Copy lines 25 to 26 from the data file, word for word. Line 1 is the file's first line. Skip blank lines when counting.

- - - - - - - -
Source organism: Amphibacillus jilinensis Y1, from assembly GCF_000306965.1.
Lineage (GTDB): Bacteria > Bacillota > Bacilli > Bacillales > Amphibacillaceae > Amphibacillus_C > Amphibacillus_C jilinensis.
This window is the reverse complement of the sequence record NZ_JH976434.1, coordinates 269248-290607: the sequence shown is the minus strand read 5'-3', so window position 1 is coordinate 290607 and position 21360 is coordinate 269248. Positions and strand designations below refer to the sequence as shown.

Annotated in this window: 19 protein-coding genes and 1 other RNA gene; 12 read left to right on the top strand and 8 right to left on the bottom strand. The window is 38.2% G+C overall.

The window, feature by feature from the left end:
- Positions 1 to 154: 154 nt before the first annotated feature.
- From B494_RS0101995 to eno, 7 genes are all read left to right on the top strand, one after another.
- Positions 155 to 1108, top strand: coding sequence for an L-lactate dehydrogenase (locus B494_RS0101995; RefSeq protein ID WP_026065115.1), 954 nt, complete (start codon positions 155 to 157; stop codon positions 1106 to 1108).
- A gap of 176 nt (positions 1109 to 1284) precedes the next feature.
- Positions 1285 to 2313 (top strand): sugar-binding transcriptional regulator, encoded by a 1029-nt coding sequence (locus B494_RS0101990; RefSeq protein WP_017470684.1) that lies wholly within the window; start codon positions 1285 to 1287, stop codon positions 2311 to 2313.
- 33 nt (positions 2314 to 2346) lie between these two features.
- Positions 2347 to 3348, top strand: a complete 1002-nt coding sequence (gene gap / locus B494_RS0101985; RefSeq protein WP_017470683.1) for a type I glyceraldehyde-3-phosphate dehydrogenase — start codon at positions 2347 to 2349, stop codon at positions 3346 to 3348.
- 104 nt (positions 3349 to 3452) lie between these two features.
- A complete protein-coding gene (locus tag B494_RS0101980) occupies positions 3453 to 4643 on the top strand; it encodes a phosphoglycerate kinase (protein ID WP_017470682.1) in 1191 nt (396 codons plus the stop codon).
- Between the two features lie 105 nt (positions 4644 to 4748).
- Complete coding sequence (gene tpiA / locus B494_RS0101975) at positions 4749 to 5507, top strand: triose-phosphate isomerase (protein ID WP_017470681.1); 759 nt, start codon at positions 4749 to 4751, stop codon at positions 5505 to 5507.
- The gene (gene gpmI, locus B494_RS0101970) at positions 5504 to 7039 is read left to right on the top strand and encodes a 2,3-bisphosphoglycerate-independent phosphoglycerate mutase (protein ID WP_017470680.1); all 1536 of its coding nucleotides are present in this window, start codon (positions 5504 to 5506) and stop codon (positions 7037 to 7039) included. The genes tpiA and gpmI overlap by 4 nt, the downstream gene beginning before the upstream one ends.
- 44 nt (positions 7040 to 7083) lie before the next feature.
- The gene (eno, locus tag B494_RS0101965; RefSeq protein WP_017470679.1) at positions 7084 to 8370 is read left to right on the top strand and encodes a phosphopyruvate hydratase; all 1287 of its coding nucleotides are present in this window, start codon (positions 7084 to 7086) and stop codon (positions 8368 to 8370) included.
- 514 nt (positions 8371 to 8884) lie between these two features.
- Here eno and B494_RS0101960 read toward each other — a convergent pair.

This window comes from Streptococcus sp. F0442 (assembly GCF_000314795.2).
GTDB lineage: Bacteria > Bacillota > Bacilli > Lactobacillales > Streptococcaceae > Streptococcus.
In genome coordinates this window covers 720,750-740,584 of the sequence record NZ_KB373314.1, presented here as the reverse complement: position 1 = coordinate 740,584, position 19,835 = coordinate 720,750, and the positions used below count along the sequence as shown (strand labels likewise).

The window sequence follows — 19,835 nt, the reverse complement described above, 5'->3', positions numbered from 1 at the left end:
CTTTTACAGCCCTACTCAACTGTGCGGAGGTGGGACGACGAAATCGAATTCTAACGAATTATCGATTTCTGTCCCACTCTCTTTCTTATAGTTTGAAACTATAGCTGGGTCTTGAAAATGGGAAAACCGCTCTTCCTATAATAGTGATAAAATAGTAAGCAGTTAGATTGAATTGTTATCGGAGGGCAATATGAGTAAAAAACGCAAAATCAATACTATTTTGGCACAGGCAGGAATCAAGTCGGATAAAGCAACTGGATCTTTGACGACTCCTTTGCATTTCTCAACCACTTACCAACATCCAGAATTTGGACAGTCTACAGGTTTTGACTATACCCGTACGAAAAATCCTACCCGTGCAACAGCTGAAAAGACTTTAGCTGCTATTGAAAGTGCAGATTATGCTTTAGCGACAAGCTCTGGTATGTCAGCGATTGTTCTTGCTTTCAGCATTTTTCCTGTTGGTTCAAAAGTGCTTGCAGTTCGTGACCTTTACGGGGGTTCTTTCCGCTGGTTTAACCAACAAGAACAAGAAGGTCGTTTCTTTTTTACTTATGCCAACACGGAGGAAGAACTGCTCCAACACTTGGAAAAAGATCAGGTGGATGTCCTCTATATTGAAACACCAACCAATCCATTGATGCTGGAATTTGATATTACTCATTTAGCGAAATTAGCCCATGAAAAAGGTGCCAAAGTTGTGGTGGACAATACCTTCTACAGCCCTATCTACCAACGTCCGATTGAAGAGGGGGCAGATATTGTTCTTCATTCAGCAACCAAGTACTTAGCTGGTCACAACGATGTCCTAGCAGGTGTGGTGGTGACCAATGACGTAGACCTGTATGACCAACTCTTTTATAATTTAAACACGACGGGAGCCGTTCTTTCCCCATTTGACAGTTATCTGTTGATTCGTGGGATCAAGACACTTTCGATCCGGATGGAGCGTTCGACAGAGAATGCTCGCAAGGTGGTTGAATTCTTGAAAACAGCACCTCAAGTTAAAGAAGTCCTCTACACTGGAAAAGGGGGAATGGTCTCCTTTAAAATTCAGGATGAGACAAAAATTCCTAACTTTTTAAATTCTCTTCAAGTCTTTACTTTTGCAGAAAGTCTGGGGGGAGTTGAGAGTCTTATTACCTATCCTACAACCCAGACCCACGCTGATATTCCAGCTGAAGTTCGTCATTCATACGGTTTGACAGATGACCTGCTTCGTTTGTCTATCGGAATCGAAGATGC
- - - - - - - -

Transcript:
The window sequence follows — 19,835 nt, the reverse complement described above, 5'->3', positions numbered from 1 at the left end:
CTTTTACAGCCCTACTCAACTGTGCGGAGGTGGGACGACGAAATCGAATTCTAACGAATTATCGATTTCTGTCCCACTCTCTTTCTTATAGTTTGAAACTATAGCTGGGTCTTGAAAATGGGAAAACCGCTCTTCCTATAATAGTGATAAAATAGTAAGCAGTTAGATTGAATTGTTATCGGAGGGCAATATGAGTAAAAAACGCAAAATCAATACTATTTTGGCACAGGCAGGAATCAAGTCGGATAAAGCAACTGGATCTTTGACGACTCCTTTGCATTTCTCAACCACTTACCAACATCCAGAATTTGGACAGTCTACAGGTTTTGACTATACCCGTACGAAAAATCCTACCCGTGCAACAGCTGAAAAGACTTTAGCTGCTATTGAAAGTGCAGATTATGCTTTAGCGACAAGCTCTGGTATGTCAGCGATTGTTCTTGCTTTCAGCATTTTTCCTGTTGGTTCAAAAGTGCTTGCAGTTCGTGACCTTTACGGGGGTTCTTTCCGCTGGTTTAACCAACAAGAACAAGAAGGTCGTTTCTTTTTTACTTATGCCAACACGGAGGAAGAACTGCTCCAACACTTGGAAAAAGATCAGGTGGATGTCCTCTATATTGAAACACCAACCAATCCATTGATGCTGGAATTTGATATTACTCATTTAGCGAAATTAGCCCATGAAAAAGGTGCCAAAGTTGTGGTGGACAATACCTTCTACAGCCCTATCTACCAACGTCCGATTGAAGAGGGGGCAGATATTGTTCTTCATTCAGCAACCAAGTACTTAGCTGGTCACAACGATGTCCTAGCAGGTGTGGTGGTGACCAATGACGTAGACCTGTATGACCAACTCTTTTATAATTTAAACACGACGGGAGCCGTTCTTTCCCCATTTGACAGTTATCTGTTGATTCGTGGGATCAAGACACTTTCGATCCGGATGGAGCGTTCGACAGAGAATGCTCGCAAGGTGGTTGAATTCTTGAAAACAGCACCTCAAGTTAAAGAAGTCCTCTACACTGGAAAAGGGGGAATGGTCTCCTTTAAAATTCAGGATGAGACAAAAATTCCTAACTTTTTAAATTCTCTTCAAGTCTTTACTTTTGCAGAAAGTCTGGGGGGAGTTGAGAGTCTTATTACCTATCCTACAACCCAGACCCACGCTGATATTCCAGCTGAAGTTCGTCATTCATACGGTTTGACAGATGACCTGCTTCGTTTGTCTATCGGAATCGAAGATGC